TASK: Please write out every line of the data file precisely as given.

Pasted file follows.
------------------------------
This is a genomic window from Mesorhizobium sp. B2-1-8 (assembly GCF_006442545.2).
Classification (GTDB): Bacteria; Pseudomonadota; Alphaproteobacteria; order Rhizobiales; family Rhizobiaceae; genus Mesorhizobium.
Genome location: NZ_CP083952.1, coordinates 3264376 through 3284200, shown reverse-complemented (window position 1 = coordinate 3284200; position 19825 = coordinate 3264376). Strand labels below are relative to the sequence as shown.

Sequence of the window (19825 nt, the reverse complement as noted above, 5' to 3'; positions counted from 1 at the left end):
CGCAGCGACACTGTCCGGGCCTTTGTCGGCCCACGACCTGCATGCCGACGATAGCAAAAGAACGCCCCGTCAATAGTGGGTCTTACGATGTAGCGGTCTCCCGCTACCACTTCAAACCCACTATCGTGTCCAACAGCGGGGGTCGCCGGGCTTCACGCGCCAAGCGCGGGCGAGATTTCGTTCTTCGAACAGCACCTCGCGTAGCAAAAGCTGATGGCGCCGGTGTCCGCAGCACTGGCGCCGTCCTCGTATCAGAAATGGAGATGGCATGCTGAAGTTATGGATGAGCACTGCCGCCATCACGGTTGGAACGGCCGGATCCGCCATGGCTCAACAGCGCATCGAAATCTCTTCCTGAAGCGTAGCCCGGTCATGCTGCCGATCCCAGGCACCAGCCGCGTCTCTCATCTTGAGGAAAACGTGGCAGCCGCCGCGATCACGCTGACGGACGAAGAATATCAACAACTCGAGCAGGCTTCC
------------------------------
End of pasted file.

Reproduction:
This is a genomic window from Mesorhizobium sp. B2-1-8 (assembly GCF_006442545.2).
Classification (GTDB): Bacteria; Pseudomonadota; Alphaproteobacteria; order Rhizobiales; family Rhizobiaceae; genus Mesorhizobium.
Genome location: NZ_CP083952.1, coordinates 3264376 through 3284200, shown reverse-complemented (window position 1 = coordinate 3284200; position 19825 = coordinate 3264376). Strand labels below are relative to the sequence as shown.

Sequence of the window (19825 nt, the reverse complement as noted above, 5' to 3'; positions counted from 1 at the left end):
CGCAGCGACACTGTCCGGGCCTTTGTCGGCCCACGACCTGCATGCCGACGATAGCAAAAGAACGCCCCGTCAATAGTGGGTCTTACGATGTAGCGGTCTCCCGCTACCACTTCAAACCCACTATCGTGTCCAACAGCGGGGGTCGCCGGGCTTCACGCGCCAAGCGCGGGCGAGATTTCGTTCTTCGAACAGCACCTCGCGTAGCAAAAGCTGATGGCGCCGGTGTCCGCAGCACTGGCGCCGTCCTCGTATCAGAAATGGAGATGGCATGCTGAAGTTATGGATGAGCACTGCCGCCATCACGGTTGGAACGGCCGGATCCGCCATGGCTCAACAGCGCATCGAAATCTCTTCCTGAAGCGTAGCCCGGTCATGCTGCCGATCCCAGGCACCAGCCGCGTCTCTCATCTTGAGGAAAACGTGGCAGCCGCCGCGATCACGCTGACGGACGAAGAATATCAACAACTCGAGCAGGCTTCC